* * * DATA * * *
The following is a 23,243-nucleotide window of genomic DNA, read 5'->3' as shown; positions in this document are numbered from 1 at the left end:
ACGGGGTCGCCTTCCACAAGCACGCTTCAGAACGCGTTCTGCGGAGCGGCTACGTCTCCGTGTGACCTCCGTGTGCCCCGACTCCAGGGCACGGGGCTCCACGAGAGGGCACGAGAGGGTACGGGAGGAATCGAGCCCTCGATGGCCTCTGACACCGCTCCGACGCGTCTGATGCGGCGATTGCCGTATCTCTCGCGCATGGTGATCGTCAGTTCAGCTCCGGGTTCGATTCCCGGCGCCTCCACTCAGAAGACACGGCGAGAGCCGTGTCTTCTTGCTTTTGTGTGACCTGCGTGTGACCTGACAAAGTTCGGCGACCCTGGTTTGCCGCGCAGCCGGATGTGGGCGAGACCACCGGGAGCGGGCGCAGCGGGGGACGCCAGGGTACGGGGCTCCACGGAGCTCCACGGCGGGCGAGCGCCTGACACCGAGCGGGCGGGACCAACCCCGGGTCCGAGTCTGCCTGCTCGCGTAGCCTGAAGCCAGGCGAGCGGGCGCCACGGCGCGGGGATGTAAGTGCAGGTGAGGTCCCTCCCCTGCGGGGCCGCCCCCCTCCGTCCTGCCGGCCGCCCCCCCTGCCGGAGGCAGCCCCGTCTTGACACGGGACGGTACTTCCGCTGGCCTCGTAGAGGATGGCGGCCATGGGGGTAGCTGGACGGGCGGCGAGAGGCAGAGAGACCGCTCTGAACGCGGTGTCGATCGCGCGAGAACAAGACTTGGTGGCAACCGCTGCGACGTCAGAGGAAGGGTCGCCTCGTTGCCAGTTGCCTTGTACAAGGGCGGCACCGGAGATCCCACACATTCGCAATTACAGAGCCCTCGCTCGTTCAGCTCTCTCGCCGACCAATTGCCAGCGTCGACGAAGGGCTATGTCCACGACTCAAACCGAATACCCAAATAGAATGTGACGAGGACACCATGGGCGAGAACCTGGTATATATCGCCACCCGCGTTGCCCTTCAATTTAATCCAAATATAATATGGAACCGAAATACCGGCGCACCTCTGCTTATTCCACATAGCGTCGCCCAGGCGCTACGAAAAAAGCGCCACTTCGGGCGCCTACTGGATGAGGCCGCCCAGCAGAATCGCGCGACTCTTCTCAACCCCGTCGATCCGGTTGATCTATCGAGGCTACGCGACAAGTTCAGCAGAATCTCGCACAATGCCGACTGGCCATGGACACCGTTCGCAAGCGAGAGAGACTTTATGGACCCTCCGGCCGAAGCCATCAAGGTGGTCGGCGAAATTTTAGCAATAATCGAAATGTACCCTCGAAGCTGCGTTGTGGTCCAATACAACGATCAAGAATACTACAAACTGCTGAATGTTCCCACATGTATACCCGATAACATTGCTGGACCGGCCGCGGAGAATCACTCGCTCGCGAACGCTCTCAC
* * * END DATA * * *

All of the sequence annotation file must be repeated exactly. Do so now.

The following is a 23,243-nucleotide window of genomic DNA, read 5'->3' as shown; positions in this document are numbered from 1 at the left end:
ACGGGGTCGCCTTCCACAAGCACGCTTCAGAACGCGTTCTGCGGAGCGGCTACGTCTCCGTGTGACCTCCGTGTGCCCCGACTCCAGGGCACGGGGCTCCACGAGAGGGCACGAGAGGGTACGGGAGGAATCGAGCCCTCGATGGCCTCTGACACCGCTCCGACGCGTCTGATGCGGCGATTGCCGTATCTCTCGCGCATGGTGATCGTCAGTTCAGCTCCGGGTTCGATTCCCGGCGCCTCCACTCAGAAGACACGGCGAGAGCCGTGTCTTCTTGCTTTTGTGTGACCTGCGTGTGACCTGACAAAGTTCGGCGACCCTGGTTTGCCGCGCAGCCGGATGTGGGCGAGACCACCGGGAGCGGGCGCAGCGGGGGACGCCAGGGTACGGGGCTCCACGGAGCTCCACGGCGGGCGAGCGCCTGACACCGAGCGGGCGGGACCAACCCCGGGTCCGAGTCTGCCTGCTCGCGTAGCCTGAAGCCAGGCGAGCGGGCGCCACGGCGCGGGGATGTAAGTGCAGGTGAGGTCCCTCCCCTGCGGGGCCGCCCCCCTCCGTCCTGCCGGCCGCCCCCCCTGCCGGAGGCAGCCCCGTCTTGACACGGGACGGTACTTCCGCTGGCCTCGTAGAGGATGGCGGCCATGGGGGTAGCTGGACGGGCGGCGAGAGGCAGAGAGACCGCTCTGAACGCGGTGTCGATCGCGCGAGAACAAGACTTGGTGGCAACCGCTGCGACGTCAGAGGAAGGGTCGCCTCGTTGCCAGTTGCCTTGTACAAGGGCGGCACCGGAGATCCCACACATTCGCAATTACAGAGCCCTCGCTCGTTCAGCTCTCTCGCCGACCAATTGCCAGCGTCGACGAAGGGCTATGTCCACGACTCAAACCGAATACCCAAATAGAATGTGACGAGGACACCATGGGCGAGAACCTGGTATATATCGCCACCCGCGTTGCCCTTCAATTTAATCCAAATATAATATGGAACCGAAATACCGGCGCACCTCTGCTTATTCCACATAGCGTCGCCCAGGCGCTACGAAAAAAGCGCCACTTCGGGCGCCTACTGGATGAGGCCGCCCAGCAGAATCGCGCGACTCTTCTCAACCCCGTCGATCCGGTTGATCTATCGAGGCTACGCGACAAGTTCAGCAGAATCTCGCACAATGCCGACTGGCCATGGACACCGTTCGCAAGCGAGAGAGACTTTATGGACCCTCCGGCCGAAGCCATCAAGGTGGTCGGCGAAATTTTAGCAATAATCGAAATGTACCCTCGAAGCTGCGTTGTGGTCCAATACAACGATCAAGAATACTACAAACTGCTGAATGTTCCCACATGTATACCCGATAACATTGCTGGACCGGCCGCGGAGAATCACTCGCTCGCGAACGCTCTCAC